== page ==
Tess Vigeland: It’s one of the first rules of personal finance — keep it simple. That goes for everything from insurance to investing.
Commentator Chris Farrell wishes the same rule applied to financial regulation.
Chris Farrell: What do dogs, frisbees, bank regulation and managing your money at home have in common? A lot, it turns out.
Let me explain: It starts with a speech on regulation given right to economists at last week’s meeting for central bankers at Jackson Hole. The title? “The Dog and the Frisbee.”
As they pointed out, the underlying physics of catching a frisbee is pretty complex. It takes Ph.D.-type calculations to figure out. But the act of catching a frisbee is easy; even dogs can do it well. The secret to the dog’s success and ours? Keep it simple. Without thinking about it, we move at a speed that keeps the angle of our gaze to the frisbee, roughly constant.
Now that’s kinda cool, but what does that have to do with bank regulation? Well, a financial crisis is an incredibly complex event and preventing one is really hard. The basic impulse among legislators and regulators is this: Solving a complex financial problem requires regulatory complexity. With each crisis, we add more regulators and more rules.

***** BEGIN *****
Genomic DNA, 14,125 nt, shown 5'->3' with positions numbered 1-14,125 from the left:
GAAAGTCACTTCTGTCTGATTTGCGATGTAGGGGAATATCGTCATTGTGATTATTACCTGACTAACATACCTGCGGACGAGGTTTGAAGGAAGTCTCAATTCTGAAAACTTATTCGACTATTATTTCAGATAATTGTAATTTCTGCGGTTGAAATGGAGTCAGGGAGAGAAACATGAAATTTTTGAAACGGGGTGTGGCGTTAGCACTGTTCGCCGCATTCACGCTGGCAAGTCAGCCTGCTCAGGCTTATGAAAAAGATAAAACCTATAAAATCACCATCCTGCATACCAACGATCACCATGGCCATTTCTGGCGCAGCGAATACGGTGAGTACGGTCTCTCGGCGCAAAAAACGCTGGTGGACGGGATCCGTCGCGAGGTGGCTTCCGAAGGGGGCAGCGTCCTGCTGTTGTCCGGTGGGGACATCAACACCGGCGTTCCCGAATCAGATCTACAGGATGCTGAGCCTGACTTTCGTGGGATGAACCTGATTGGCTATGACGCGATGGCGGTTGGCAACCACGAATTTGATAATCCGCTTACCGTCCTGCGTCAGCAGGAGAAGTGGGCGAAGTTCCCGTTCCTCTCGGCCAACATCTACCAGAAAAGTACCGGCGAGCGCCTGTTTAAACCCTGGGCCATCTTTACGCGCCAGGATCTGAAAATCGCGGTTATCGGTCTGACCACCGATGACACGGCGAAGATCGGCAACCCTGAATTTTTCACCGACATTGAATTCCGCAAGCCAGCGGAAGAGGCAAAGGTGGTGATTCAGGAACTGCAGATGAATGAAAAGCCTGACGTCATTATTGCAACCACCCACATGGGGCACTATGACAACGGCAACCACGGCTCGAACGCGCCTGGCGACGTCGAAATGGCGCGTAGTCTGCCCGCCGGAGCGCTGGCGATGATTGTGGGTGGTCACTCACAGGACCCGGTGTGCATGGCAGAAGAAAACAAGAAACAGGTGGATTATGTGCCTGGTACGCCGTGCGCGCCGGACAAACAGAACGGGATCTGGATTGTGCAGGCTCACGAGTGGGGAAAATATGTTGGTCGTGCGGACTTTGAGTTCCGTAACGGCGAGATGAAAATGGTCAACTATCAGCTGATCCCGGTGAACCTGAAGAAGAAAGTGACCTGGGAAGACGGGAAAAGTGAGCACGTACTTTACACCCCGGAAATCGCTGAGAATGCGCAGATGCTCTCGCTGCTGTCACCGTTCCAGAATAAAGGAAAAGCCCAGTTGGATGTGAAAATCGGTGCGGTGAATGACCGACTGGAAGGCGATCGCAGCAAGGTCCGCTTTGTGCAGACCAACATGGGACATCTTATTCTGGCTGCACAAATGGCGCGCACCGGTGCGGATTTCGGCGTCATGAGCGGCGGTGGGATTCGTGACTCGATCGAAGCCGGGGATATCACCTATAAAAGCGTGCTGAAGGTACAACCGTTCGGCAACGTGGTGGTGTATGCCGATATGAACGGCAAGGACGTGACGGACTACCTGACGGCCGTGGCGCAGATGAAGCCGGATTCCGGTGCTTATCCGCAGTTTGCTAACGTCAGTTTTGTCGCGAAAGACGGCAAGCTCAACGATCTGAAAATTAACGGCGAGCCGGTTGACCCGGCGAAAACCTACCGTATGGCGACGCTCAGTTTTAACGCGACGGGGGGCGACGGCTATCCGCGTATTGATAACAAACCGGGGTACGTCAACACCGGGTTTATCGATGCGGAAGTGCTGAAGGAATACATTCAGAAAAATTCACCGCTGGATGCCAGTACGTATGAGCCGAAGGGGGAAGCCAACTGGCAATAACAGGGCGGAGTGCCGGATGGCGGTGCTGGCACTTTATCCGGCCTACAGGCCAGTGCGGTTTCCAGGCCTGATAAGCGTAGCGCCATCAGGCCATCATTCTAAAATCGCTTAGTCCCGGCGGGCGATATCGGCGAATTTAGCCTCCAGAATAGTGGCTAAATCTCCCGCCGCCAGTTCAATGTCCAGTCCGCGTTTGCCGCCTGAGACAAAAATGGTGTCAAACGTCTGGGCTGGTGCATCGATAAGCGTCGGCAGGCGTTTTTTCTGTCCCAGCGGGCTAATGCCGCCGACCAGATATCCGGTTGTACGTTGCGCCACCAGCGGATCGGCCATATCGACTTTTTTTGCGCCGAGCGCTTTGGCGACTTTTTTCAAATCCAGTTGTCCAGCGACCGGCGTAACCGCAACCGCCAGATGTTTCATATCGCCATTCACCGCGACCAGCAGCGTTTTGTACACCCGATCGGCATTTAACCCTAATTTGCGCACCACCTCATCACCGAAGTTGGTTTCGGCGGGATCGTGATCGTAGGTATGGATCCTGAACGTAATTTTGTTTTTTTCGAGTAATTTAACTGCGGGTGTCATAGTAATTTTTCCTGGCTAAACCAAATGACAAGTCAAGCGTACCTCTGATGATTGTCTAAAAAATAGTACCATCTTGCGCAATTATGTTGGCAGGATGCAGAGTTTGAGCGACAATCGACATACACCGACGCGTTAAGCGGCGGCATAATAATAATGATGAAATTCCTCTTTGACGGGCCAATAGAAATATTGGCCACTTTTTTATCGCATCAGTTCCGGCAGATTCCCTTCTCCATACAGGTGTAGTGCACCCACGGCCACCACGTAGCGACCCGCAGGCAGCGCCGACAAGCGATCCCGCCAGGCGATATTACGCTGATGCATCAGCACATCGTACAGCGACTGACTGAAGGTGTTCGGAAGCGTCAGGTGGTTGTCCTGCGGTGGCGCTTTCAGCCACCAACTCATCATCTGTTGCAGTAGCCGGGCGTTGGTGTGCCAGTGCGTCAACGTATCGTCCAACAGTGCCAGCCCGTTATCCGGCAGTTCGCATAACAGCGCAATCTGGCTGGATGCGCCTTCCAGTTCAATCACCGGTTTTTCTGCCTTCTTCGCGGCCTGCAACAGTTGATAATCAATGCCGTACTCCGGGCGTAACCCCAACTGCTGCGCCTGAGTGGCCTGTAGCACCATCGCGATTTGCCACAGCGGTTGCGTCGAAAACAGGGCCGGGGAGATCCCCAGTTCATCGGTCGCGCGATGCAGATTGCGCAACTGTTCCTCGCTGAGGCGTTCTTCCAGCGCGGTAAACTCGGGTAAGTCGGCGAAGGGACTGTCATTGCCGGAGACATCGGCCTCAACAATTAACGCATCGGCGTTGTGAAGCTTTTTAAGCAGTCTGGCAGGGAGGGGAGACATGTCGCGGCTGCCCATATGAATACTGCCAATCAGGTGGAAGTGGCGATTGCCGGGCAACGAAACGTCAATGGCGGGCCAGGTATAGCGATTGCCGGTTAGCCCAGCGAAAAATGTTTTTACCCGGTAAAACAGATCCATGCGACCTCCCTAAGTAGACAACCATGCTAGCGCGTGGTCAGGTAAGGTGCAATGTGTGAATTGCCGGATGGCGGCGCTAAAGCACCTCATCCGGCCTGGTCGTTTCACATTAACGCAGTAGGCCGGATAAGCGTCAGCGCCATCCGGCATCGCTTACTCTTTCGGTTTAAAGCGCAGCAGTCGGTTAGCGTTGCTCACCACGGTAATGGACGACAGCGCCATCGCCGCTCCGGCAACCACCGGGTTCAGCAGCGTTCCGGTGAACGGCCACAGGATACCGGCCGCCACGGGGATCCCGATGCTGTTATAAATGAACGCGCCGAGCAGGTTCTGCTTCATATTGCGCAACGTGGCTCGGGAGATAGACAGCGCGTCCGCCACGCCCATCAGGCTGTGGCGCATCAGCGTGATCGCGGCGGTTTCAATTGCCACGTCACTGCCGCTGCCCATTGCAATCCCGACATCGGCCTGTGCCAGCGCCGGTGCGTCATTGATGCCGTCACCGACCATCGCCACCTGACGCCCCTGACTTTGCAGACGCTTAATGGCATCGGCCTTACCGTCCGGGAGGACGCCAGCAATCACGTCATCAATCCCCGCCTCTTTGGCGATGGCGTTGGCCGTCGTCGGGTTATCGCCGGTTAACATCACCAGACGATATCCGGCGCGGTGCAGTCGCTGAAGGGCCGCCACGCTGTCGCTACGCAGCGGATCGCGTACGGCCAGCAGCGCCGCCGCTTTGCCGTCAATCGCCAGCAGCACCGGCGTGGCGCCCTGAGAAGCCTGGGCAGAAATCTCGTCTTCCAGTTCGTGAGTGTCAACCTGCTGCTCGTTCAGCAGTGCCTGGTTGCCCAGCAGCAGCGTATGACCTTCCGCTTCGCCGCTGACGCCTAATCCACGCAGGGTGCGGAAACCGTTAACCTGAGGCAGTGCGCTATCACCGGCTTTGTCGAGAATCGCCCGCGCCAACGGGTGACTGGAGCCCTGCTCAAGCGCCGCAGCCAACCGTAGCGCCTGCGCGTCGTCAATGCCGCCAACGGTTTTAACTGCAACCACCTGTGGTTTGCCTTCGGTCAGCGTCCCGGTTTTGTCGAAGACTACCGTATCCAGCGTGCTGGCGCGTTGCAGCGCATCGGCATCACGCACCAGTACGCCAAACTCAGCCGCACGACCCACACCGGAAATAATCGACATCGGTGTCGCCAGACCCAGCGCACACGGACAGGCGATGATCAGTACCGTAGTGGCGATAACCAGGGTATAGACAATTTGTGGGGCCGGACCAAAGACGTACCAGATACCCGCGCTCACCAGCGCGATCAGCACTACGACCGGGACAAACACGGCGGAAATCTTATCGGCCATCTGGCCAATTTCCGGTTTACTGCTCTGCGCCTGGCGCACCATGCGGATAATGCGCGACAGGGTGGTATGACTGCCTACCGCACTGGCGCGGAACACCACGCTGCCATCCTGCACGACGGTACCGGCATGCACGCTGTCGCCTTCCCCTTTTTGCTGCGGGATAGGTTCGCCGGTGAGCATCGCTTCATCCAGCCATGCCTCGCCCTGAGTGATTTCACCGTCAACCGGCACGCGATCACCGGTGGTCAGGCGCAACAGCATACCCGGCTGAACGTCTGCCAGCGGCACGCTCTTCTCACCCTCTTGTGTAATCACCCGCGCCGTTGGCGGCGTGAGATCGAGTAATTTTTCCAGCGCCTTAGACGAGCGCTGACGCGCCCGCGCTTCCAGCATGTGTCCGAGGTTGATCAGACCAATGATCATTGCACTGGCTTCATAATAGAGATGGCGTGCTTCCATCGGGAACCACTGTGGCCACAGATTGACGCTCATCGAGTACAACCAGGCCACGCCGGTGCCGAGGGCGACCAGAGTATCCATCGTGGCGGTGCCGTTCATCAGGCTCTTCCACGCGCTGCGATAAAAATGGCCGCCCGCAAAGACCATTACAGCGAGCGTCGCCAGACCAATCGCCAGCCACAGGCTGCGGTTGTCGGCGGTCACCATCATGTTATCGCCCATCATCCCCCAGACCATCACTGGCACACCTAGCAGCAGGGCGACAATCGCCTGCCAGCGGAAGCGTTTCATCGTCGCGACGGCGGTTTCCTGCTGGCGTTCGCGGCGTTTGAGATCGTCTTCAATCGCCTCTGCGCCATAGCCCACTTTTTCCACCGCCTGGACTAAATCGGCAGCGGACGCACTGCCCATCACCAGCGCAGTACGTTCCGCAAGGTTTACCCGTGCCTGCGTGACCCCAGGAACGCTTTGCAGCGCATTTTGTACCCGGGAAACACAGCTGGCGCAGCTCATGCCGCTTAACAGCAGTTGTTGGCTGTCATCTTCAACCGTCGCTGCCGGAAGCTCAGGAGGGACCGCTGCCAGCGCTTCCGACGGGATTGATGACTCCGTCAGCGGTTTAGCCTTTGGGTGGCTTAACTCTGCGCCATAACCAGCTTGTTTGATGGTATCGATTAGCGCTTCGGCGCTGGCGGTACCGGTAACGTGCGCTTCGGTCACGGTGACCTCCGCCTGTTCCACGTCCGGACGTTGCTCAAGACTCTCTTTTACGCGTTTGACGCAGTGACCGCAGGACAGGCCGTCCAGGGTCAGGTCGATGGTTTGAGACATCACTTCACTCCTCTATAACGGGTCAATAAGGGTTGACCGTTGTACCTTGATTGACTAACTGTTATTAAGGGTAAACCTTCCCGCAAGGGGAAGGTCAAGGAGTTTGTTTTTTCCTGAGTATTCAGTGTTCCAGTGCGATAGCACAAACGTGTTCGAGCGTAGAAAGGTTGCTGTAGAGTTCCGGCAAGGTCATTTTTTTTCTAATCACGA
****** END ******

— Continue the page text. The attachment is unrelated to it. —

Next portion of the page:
Problem is, applying increasingly complex rules in an increasingly complex financial environment doesn’t work. Remember the lesson of the frisbee and the dog. Keep it simple. A handful of well thought out and simple rules is a far better approach. With financial regulation, less is more.
The same less is more strategy holds for managing our own money. The risks and rewards of simple investments and simple strategies are easy to grasp. The expenses associated with plain vanilla products are low.
Put it this way: Many of the complex financial products and high-priced, cutting edge, money-making tactics manufactured by the financial services industry over the past three decades have turned out to be bad for your financial health. Keep it simple, and you’ll have more time to play frisbee.
Tess Vigeland: Chris Farrell is the economics correspondent for Marketplace.